paid time off (vacations) illustration

Vacation vs. Sick Leave: What’s the Difference?

Prospecting employees are naturally drawn to positions that offer a variety of benefits. Of course, medical coverage is a plus, but what helps employers to stand out is when they offer time-off incentives — including vacation time and sick leave. 

Not all benefits include both vacation time and sick leave, and some may choose to offer one over the other. Regardless, employers must understand the difference between vacation time and sick leave. This doesn’t only affect how they run things in the future, but can also affect overall employee satisfaction and retention rate. 


Vacation time, also known as paid time off (PTO), is an employer-provided benefit that allows employees to take time off of work and get paid for it. How an employee chooses to use their accrued vacation time is entirely up to them. For example, PTO is often redeemed for:

  • Personal appointments;
  • Personal days;
  • Sick time;
  • Vacation.

The advantages of giving employees PTO benefits are that it creates more:

  • Time flexibility;
  • Workplace equality;
  • Diversity;
  • Privacy.

It also helps prevent employee burnout, which can ultimately affect their overall performance. 

How to Accrue Vacation Time

Even though many employers offer PTO, how it’s earned varies. It is entirely up to the employer to choose how to give their employees PTO. Here are a few popular ways in which paid time off can be accrued:

  • Accrual period: During a time-off-accrual period, employees can rack up PTO weekly, monthly, or yearly. 
  • Pay period accrual: Employees get a set number of PTO hours with each paycheck. Employers are encouraged to use a trustworthy time-clocking app to ensure employees earn the right amount of PTO for the number of hours they’ve worked. When establishing paid leave benefits, employers should consider whether or not employees are still able to earn PTO if they’re working overtime
  • Waiting period: It isn’t uncommon for employers to automatically give employees a set number of hours off after they’re out of their probationary/waiting period. A workplace probationary period typically ends after the employee’s first 90 days. However, even if they’re out of the probationary period, employers may still choose to hold off on giving PTO until the employee has been there for at least a year. 
  • Work bonuses: Companies may choose to use PTO as an incentive for their employees to go above and beyond.

It’s also worth mentioning that some employers may put a cap on the number of PTO hours employees can save up. While others allow their employees to hold on to their vacation time for as long as they want. Many hourly employees are also in charge of tracking their own PTO. This is why it’s important to make use of a PTO time-management solution to ensure they’re not going over the allotted number of hours they’re eligible to request off. Salary employees will need to discuss with their employer to verify how they’re able to accrue PTO.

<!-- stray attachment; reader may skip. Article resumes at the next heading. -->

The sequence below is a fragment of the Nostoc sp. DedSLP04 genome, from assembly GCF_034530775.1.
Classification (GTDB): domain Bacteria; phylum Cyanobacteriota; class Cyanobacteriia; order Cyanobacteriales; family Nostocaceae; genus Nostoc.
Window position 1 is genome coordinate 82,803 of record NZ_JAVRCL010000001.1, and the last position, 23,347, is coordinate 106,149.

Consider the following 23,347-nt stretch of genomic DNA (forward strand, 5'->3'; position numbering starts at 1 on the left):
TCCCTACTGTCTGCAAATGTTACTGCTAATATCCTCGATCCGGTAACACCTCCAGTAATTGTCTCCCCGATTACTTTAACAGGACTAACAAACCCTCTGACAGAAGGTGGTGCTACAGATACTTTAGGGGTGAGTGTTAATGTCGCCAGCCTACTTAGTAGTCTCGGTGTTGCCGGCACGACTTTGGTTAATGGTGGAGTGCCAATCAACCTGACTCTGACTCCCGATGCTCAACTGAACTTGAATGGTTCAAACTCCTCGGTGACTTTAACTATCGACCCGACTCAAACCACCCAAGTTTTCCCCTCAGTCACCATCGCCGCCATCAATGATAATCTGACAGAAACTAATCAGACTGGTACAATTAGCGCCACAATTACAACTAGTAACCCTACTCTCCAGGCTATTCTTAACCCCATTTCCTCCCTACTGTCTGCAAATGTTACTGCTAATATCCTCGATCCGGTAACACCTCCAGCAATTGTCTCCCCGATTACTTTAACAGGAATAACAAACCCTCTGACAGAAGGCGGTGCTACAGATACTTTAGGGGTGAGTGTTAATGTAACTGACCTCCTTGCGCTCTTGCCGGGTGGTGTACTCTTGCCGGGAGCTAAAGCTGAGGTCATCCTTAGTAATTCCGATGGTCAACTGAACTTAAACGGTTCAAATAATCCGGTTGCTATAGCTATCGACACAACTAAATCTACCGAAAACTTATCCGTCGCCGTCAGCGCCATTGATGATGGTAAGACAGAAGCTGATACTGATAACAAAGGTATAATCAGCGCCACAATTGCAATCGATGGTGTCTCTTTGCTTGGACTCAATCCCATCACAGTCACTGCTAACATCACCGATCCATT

Sick Leave

Just as it sounds, sick leave is a type of paid leave that employees can take if they meet certain criteria. For example, if an employee — or in some cases someone in their immediate household — is sick, then they can take a paid day off to rest. 

However, this doesn’t happen immediately after calling out sick. Most employers require that an employee shows proof of their sickness with a doctor’s note to get the day paid off. If they fail to provide proof, then most times, they will not get paid. 

How to Accrue Sick Leave

Not every employer has to offer sick leave. However, certain states have specific sick leave laws:

States that have specific sick leave laws must abide by those regulations, whereas the states that don’t have specific regulations can set their own accrual methods. This could include some of the same accrual methods mentioned above for paid time off. 

It’s important to note that not every employee, regardless of rules and regulations, is eligible for PTO and/or sick leave. According to the United States Department of Labor, “employees are eligible to take FMLA leave if they have worked for their employer for at least 12 months, and have worked for at least 1,250 hours over the previous 12 months, and work at a location where at least 50 employees are employed by the employer within 75 miles.” Typically, employees must also be full-time, unless stated otherwise, to be eligible for these benefits. 

Although they’re similar, one of the many differences between vacation time and sick leave to note is that employees can use vacation time if they’re sick, but they can’t use sick leave to go on vacation. Regardless, both are valuable for employers and employees alike.